So, Greg, on behalf of myself and all Blazer fans, break a leg?
A much-needed bright spot for the Blazers this offseason was the signing of veteran shooting guard and former Sixth Man of the Year Jamal Crawford. The deal is for just two seasons with a player option for the second year, and many believe Crawford will bail after one season and seek a long-term contract.
I believe Crawford will fit in very nicely to Portland's newly adopted fast-paced offense, and hopefully, he learns to love the Pacific Northwest and the incredible environment the Rose Garden provides each and every night. It will take a few more games for Jamal to get comfortable in Portland and their offense, but once he does, he will be an excellent contributor and will provide a ton of energy off the bench.
The Blazers backcourt lost veteran point guard Andre Miller this offseason via trade with Denver in exchange for seventh-year court general Raymond Felton. Felton brings some much-needed youth to the starting lineup, and while Miller's career averages are slightly better, Felton is just hitting his prime and is a much better outside shooter. Once he gets the Blazers offense down pat and develops the Andre to LaMarcus lob pass, Felton will prove to be very valuable and will only get better for Portland.
Along with newcomers Crawford and Felton, Portland has a lot of underrated talent that has yet to be recognized by much of the league.
This will be the year for Aldridge to step out of Brandon Roy's shadow and take over as a superstar player for the Blazers. Although he had a breakout season last year and developed into such a player, Roy is completely gone this season, so “LA” can step into the spotlight even more. Aldridge averaged a career high in points and rebounds last season (21.8 and 8.7, respectively), and at age 26, those numbers will only get better. He solidified himself as a premier power forward in the NBA and is now Portland's superstar to replace B-Roy.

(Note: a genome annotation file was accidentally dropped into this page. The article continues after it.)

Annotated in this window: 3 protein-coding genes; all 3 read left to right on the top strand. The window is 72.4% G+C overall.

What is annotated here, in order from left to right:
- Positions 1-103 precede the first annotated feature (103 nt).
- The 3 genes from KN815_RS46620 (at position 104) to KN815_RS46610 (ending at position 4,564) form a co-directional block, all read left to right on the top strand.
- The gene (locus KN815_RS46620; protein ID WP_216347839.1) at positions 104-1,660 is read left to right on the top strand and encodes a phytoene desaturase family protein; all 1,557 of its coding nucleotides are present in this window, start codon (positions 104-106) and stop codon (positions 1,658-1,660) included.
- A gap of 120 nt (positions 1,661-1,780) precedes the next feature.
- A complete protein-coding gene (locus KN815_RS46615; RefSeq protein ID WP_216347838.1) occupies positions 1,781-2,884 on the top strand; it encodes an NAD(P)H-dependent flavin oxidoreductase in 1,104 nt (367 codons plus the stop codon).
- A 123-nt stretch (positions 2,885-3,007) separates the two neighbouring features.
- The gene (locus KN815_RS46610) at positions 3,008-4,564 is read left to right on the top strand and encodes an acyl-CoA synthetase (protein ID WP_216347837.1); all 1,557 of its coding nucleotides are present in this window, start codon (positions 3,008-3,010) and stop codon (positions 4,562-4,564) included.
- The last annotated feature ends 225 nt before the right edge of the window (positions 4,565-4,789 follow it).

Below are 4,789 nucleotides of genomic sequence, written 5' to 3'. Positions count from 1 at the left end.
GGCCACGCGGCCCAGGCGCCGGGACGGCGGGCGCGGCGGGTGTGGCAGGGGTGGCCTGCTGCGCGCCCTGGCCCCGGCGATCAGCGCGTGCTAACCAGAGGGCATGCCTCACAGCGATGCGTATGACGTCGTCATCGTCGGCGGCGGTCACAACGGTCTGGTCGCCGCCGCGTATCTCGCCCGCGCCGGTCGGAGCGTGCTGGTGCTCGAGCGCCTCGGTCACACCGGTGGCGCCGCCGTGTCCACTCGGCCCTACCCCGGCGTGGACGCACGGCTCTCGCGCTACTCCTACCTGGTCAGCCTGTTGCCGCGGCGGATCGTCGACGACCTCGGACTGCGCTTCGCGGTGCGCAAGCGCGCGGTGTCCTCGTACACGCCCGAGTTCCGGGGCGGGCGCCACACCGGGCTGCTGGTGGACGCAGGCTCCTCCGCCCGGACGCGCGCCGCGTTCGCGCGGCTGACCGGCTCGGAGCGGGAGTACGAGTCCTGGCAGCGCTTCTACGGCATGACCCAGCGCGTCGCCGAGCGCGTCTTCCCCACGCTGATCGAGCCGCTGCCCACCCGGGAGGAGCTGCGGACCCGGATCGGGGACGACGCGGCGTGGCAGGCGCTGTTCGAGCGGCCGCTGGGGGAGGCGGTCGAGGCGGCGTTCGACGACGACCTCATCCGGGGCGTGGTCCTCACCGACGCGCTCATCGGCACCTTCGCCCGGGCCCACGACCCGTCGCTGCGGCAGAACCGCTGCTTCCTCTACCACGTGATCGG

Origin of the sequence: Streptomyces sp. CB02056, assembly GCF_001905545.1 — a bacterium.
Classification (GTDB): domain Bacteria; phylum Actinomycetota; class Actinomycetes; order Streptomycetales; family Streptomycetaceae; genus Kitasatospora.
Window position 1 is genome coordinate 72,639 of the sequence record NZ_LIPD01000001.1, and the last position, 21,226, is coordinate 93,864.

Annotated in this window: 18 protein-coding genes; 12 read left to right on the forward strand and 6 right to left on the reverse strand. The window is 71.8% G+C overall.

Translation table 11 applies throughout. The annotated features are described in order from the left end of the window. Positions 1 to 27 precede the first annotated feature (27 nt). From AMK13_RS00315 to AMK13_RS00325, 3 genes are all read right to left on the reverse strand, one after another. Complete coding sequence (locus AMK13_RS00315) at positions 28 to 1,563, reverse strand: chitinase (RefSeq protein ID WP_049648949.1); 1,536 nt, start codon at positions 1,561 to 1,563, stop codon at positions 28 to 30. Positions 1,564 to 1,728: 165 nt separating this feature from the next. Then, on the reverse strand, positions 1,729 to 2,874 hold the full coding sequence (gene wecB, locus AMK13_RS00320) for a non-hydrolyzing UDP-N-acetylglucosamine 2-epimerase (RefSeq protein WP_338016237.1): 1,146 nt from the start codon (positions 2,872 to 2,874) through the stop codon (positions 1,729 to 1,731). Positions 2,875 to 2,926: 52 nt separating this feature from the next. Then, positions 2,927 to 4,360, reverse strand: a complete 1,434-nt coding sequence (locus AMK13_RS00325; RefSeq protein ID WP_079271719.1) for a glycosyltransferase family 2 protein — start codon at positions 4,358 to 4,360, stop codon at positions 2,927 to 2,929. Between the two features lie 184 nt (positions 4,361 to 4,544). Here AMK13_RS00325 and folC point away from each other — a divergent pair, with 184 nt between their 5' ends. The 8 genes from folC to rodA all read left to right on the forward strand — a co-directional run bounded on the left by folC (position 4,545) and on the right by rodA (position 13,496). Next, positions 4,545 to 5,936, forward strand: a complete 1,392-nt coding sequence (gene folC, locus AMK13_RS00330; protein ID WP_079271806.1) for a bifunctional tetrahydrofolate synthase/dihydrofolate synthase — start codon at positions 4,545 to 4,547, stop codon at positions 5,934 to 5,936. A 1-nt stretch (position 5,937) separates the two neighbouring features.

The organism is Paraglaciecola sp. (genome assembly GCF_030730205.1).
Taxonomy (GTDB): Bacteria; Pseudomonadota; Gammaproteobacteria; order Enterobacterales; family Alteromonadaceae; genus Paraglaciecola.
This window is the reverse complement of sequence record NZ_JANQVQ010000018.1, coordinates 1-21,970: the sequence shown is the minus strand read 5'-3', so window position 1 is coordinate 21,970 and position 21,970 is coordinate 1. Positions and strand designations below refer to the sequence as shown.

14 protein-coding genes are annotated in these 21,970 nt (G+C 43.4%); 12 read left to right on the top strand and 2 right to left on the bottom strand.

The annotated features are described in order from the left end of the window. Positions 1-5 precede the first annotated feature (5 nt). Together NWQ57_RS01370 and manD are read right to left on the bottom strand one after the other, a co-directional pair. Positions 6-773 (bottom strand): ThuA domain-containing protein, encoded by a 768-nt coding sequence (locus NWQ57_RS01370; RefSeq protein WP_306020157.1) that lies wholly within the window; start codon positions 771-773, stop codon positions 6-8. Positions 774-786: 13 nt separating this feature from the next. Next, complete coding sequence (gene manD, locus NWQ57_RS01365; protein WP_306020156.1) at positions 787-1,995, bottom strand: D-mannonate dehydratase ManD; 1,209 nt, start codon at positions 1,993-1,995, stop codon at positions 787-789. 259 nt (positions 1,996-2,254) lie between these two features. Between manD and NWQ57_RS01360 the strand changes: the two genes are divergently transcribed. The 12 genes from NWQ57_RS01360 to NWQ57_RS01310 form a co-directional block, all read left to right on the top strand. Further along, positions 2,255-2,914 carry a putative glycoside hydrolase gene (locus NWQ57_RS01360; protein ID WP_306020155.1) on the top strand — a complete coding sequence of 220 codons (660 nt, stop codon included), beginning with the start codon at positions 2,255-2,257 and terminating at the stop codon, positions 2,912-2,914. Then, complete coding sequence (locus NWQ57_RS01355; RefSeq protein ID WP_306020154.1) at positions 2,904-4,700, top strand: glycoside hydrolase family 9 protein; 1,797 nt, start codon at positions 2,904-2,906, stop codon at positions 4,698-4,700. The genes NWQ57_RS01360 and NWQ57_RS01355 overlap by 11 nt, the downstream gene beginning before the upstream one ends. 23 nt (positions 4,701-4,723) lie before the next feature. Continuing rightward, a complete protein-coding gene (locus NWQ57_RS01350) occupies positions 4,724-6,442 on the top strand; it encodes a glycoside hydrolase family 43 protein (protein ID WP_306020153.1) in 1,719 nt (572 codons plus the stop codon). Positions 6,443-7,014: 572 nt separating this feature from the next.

“Crash” came over to the Blazers at the trade deadline last year, and it has taken little time for him to impress Rip City. In 23 games last season and the first two of this year, Wallace has displayed a nonstop motor and extraordinary hustle in 35.1 minutes per game.
Wallace is a guy who will get you 15 points, seven rebounds, three assists, a block and a couple steals every game, without ever showing a single emotion. He and Felton played five seasons together and built a chemistry in Charlotte, so look for them to build on that this year and be a huge part or Portland's success.
It's just Matthews' third year in the league, but he has already proven himself as an excellent scorer. He has yet to miss a game and averaged a career-high 15.9 points per game last season while shooting 40.7 percent from behind the three-point line and 84.4 percent from the charity stripe.
It's been a rough first two games for Wes this season, but he needs to and will keep shooting, and eventually his shots will fall.
The Blazers are easily one of the top eight teams in the Western Conference and should have no trouble making the playoffs. Their downfall in previous years has been injuries, and with Oden already out, in addition to having the two oldest centers in the NBA, it is easy to expect more of the same.
The lockout-shortened season provides less time for players to get hurt, but if there are any injuries, potential losses will hurt the Blazers even more, as every game is so important this season. Basketball gods have hated the Trailblazers recently, but this year could finally be the one in which Portland breaks through the first round of the playoffs.
The team still has a lot of youth other than Thomas and Camby, and everyone in the starting lineup except Camby is either in their prime or has yet to hit it. There are many bright spots for the Blazers this season and for years to come.